Attorneys at various airports around the country have reported denial of access to detainees. Despite court orders mandating attorney access to potential clients, CBP has reportedly refused to allow some detainees to speak in person with counsel.[x] Other lawyers have reported that CBP has been averse to inquiries for information. In Los Angeles, for example, CBP closed its airport office, making it difficult to determine the number, identity, and legal status of potential detainees.
Detainees have reported extensive examinations and confiscations of luggage and personal belongings.[xi] Multiple reports circulated detailing investigations into detainees’ social media accounts and corresponding questioning regarding personal religious beliefs and political views, particularly related to President Trump and his administration. Some detainees stated that individuals wearing headscarves were targeted for additional vetting. Wait times varied widely, from half a day or longer to an hour or less. There have also been reports that some detainees have been pressured into renouncing their lawful status under threat of being banned from re-entry for up to five years.[xii]
Finally, many individuals have reported undergoing more rigorous screening at the point of embarkment. As part of that process, individuals may be denied permission to board if there is an expectation they will not be admitted to the United States upon arrival.[xiii]
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The issues described in this Client Alert are rapidly changing. Gibson Dunn is dedicated to staying at the forefront of these issues for the benefit of our friends and clients, and will update you with significant developments.
[i] U.S. State Dept., “Urgent Notice: Executive Order on Protecting the Nation from Terrorist Attacks by Foreign Nationals,” Jan. 27, 2017 (https://uy.usembassy.gov/urgent-notice-executive-order-protecting-nation-terrorist-attacks-foreign-nationals/).
[ii] U.S. Dept. of Homeland Security, “DHS Statement On Compliance With Court Orders And The President’s Executive Order,” Jan. 29, 2017 (https://www.dhs.gov/news/2017/01/29/dhs-statement-compliance-court-orders-and-president%E2%80%99s-executive-orders).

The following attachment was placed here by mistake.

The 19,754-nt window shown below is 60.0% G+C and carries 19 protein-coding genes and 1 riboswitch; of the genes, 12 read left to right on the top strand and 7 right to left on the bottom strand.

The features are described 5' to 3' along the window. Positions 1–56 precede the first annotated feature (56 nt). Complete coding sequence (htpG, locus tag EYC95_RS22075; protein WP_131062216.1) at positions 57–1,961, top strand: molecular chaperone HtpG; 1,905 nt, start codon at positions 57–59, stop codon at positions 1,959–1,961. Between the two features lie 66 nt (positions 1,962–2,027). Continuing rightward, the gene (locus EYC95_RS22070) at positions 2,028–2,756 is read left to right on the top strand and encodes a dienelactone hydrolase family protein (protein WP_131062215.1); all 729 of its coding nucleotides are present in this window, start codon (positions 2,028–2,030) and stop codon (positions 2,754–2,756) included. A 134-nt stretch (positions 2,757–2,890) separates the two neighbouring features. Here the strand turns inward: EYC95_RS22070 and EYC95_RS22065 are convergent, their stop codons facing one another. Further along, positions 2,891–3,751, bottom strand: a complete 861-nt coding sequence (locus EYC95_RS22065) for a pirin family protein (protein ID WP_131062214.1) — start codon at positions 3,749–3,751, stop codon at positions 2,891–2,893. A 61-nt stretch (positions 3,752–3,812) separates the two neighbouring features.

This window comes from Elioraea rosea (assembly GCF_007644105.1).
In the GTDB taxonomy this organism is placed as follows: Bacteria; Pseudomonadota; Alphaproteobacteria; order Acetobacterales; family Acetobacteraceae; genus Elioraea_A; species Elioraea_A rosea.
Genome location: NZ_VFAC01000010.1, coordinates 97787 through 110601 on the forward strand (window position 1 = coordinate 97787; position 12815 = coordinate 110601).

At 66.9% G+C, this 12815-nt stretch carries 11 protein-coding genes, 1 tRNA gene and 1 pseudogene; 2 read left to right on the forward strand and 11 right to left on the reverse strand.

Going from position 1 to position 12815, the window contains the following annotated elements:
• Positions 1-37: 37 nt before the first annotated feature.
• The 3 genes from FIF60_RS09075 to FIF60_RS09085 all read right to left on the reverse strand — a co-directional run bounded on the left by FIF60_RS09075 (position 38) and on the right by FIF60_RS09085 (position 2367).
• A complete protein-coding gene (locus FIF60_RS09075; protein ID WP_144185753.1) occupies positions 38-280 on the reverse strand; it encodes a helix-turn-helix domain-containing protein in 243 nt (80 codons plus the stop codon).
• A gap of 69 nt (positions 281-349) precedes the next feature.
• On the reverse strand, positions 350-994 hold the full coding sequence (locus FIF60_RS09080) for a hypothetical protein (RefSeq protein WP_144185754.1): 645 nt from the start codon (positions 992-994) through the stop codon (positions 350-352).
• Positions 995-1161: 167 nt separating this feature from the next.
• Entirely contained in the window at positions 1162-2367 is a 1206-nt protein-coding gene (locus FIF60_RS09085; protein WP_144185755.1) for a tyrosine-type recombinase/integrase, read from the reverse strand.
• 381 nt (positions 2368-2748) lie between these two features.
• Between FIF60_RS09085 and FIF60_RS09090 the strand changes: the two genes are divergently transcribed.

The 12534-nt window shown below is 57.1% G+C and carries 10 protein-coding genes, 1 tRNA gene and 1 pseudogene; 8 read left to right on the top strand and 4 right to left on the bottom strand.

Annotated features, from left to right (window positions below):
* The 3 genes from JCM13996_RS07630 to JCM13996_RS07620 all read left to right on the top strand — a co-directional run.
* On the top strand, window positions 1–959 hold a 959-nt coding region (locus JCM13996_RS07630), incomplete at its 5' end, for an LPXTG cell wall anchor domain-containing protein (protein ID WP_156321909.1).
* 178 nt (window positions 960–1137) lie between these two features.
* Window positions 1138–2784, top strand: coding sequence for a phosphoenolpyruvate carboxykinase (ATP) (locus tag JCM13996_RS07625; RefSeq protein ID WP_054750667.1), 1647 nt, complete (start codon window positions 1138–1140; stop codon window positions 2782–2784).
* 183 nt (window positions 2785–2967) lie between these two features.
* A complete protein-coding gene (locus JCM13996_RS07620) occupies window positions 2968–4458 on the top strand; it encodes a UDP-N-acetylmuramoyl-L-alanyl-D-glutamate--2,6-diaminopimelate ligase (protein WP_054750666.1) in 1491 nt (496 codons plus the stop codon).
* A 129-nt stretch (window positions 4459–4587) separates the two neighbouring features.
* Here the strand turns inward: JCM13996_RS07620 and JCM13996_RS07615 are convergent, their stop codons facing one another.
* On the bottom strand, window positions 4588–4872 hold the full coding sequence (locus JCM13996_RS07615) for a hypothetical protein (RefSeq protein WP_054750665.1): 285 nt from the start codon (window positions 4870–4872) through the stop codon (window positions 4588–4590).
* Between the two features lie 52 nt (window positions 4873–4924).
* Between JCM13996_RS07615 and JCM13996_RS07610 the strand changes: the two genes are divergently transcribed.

[iii] U.K. Foreign & Commonwealth Office, “Press Release, Presidential Executive Order on Inbound Migration to United States,” Jan. 29, 2017 (https://www.gov.uk/government/news/presidential-executive-order-on-inbound-migration-to-us).
[iv] U.S. Embassy in Norway, “Updated Guidance on Executive Order on Protecting the Nation from Terrorist Attacks by Foreign Nationals,” Jan. 30, 2017 (https://no.usembassy.gov/updated-guidance-executive-order-protecting-nation-terrorist-attacks-foreign-nationals/).
[v] See, e.g., Daniel Dale & Emily Mathieu, “Canadian dual citizens exempted from Trump’s travel ban,” Toronto Star, Jan. 28, 2017 (https://www.thestar.com/news/world/2017/01/28/passport-holders-of-7-muslim-majority-countries-cant-board-air-canada-flights-to-us.html).
[vi] As of Sunday night, it is unclear how the matters in Massachusetts and Virginia, brought by lawful permanent residents, are affected by DHS’s statement on January 29 that “the entry of lawful permanent residents is in the national interest.”
[vii] Council on American-Islamic Relations, “CAIR to Announce Constitutional Challenge to Trump’s ‘Muslim Ban’ Executive Order,” Jan. 27, 2017 (https://www.cair.com/cair_to_announce_constitutional_challenge_to_trump_s_muslim_ban_executive_order).
[viii] KOMO Staff, “State attorney general to file lawsuit against Trump immigration order,” KOMO News, Jan. 30, 2017 (http://komonews.com/news/local/state-attorney-general-plans-major-announcement-on-trump-immigration-plan).
[ix] E.g., Berkeley Lovelace Jr, “White House spokesman Sean Spicer says immigration ban ‘small price to pay’ for safety,” CNBC, Jan. 30, 2017 (http://www.cnbc.com/2017/01/30/white-house-spokesman-sean-spicer-immigration-ban.html).
[x] See, e.g., Edward Helmore, et al., “Border agents defy courts on Trump travel ban, congressmen and lawyers say,” Guardian, Jan. 29, 2017 (https://www.theguardian.com/us-news/2017/jan/29/customs-border-protection-agents-trump-muslim-country-travel-ban).
[xi] See, e.g., Nadel Issa, et al., “As hundreds protest, attorneys seek info on how many are detained,” Chicago Sun-Times, Jan. 29, 2017 (https://chicago.suntimes.com/2017/1/30/18478614/as-hundreds-protest-attorneys-seek-info-on-how-many-are-detained).
[xii] See, e.g., Joseph Goldstein, et al., “Lives Rewritten With the Stroke of a Pen,” New York Times, Jan. 29, 2017 (https://www.nytimes.com/interactive/2017/01/29/nyregion/detainees-trump-travel-ban.html?_r=0).
[xiii] See, e.g., Evan Perez, et al., “Inside the confusion of the Trump executive order and travel ban,” CNN, Jan. 30, 2017 (http://www.cnn.com/2017/01/28/politics/donald-trump-travel-ban/).